1. Ask for site statistics go through it start analyzing it and see if you can find problems. It could be that the sales funnel doesn't work or that users seem to miss something. The numbers will tell and you should always when possible include quantitative analysis in your UX process. Those numbers don't lie, user-testing on the other hand do. Using statistics is a way to get your boss to listen. They will see for themselves where there might be problems with their current site. And you should be able to build argumentation for why you should ask users why they don't do X or Y.

  2. Start referencing what other companies are doing with UX. Preferably competitors. That normally gets them listening.

  • Even with loads of experience you really can't predict some of the weird and wacky behaviours that users get up to. If you want to do things properly you've got to test.
    – PhillipW
    Commented Jun 29, 2011 at 9:30
  • Which is why you need to test where it really matters and that is in launched service. You have no way of knowing whether the users you have in user test is going to be able to undertand you interface either. To the extent that you can test it before launch your experience is enough.
    – ThomPete
    Commented Jul 6, 2011 at 16:51

You should co-opt the executives opinions. Don't fight it, own it...You should say,

User testing is a waste of time, agreed. Apple doesn't do user research. A designer should be able to design something people love. I will do that. Process involving alot of official testing is definitely not required either.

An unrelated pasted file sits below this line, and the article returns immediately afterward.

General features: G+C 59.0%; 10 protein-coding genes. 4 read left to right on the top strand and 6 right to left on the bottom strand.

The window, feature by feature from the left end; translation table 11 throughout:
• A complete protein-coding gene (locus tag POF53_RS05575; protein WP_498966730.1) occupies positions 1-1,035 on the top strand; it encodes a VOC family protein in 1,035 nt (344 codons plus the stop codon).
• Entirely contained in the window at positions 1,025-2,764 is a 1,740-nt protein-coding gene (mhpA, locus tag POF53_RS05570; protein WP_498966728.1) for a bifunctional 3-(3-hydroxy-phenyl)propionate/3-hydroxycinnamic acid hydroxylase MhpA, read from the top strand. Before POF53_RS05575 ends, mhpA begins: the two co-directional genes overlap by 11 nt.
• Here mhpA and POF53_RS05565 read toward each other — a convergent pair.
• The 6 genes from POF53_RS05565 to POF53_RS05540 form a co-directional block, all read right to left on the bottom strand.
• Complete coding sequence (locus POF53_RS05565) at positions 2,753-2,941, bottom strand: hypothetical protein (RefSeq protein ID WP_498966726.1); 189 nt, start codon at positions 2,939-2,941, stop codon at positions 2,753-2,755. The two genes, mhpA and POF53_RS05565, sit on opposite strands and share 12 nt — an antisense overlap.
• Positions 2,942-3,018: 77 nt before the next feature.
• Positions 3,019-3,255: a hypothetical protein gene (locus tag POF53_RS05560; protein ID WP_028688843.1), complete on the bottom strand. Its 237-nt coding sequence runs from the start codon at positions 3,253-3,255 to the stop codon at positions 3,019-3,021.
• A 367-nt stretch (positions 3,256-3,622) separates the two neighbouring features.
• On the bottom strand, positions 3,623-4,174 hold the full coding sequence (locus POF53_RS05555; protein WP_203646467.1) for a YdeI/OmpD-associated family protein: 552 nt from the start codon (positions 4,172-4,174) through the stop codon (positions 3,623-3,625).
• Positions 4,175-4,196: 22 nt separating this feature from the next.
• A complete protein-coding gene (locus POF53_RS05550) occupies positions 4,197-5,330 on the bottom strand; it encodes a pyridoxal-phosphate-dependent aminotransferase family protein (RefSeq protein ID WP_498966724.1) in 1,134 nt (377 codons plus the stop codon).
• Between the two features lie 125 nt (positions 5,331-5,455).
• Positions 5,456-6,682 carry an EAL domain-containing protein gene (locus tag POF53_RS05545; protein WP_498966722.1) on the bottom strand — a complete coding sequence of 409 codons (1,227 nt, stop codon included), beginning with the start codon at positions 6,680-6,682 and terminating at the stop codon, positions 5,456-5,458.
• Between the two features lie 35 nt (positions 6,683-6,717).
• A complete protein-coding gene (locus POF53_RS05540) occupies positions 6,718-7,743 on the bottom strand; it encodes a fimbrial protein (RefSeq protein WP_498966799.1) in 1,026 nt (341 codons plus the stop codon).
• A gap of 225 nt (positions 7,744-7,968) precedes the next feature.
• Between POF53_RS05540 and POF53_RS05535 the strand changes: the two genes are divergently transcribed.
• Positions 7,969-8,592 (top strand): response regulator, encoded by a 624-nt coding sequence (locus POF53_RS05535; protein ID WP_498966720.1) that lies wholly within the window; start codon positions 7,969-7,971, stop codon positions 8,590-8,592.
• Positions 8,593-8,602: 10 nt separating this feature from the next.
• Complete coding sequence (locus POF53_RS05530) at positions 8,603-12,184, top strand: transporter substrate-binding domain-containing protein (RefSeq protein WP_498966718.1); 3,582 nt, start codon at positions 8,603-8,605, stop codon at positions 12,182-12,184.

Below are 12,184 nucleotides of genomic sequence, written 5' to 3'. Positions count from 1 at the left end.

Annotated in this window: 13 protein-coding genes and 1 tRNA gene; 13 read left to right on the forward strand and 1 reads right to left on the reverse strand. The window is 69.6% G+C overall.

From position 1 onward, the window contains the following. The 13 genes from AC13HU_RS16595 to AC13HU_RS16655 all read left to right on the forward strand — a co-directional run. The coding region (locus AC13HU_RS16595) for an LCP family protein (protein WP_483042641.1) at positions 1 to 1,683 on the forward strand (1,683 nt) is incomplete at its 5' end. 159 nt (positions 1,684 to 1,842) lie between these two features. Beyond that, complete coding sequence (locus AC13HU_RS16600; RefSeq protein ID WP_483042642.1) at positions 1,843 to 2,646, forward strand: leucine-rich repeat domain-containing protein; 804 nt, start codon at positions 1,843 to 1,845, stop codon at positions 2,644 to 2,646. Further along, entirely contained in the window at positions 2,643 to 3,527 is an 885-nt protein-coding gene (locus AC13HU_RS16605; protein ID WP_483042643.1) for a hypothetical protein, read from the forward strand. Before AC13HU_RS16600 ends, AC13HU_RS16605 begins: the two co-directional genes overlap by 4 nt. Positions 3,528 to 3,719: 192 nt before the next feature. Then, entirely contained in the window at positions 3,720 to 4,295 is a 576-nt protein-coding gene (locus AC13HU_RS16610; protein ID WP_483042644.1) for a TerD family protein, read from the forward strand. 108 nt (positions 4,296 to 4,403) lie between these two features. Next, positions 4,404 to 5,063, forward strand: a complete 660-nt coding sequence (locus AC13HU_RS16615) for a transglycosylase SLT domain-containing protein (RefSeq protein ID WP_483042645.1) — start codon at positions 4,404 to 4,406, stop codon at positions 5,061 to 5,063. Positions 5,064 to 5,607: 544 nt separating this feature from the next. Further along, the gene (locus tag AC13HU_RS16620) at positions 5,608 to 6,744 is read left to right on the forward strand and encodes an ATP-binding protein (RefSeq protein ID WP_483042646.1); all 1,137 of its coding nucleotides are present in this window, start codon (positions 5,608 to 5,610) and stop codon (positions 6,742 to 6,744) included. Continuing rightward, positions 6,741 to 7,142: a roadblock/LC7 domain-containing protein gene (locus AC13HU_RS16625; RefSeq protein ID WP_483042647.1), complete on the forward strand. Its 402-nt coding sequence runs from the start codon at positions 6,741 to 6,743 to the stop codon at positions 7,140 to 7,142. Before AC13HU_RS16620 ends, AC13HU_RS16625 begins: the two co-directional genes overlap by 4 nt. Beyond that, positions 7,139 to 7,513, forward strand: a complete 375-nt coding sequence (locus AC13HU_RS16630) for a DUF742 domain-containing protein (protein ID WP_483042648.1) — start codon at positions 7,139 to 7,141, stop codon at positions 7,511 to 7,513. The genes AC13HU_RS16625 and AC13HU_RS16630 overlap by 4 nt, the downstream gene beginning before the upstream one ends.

Just tell me what the subject matter and the names/numbers of a few people who will use the product and I will take care of everything and design something awesome. No interviews or testing, I just need to ask them a few questions.


Then they will try and get product managers to answer your questions. This is the worst possible scenario. It's worse than having no users at all. If they can't give you 1:1 time with a user, then you should just make your best guesses. Bad situation.

Generally, people don't want to hear about your fancy process. They want deliverables. Don't try to make them understand all the stuff you do. Just get what you need under the radar. UX is guerrilla warfare. Find a way to make it awesome without anyone knowing the difference.


I would suggest a combination of the above. You should be able to deliver creative design solutions as requested of you, but call those "vision deliverables." They are for the purpose of articulating the vision of the business. Between that and development, do your user research on the "vision deliverables" and the wireframes you were using to get there, and make adjustments. If you have no adjustments to speak of, then you should not spend time arguing about the importance of user research (this may happen in cases where you just know your problem and/or users deeply already). When you DO find significant changes, then starting creating a voice -- "yay, look at how much more effective we'll be at selling this product now that I've made adjustments based on user research." Focus on the WIN for the business, not the fact that user research is awesome or how you got the data.


It depends who you need to convince? Execs/upper management? Then its important to try and talk their language. If you can find ways of evidencing how following a UXD process can reduce costs/increase profits etc, then that should help.

Try to promote UX within your organisation. Get other people thinking the way you do. The "Undecover User Experience" book mentioned above was a good read and I would recommend it in your situation.

If they truly didn't believe in UX in the slightest then they wouldn't have hired you, so stay positive and chip away.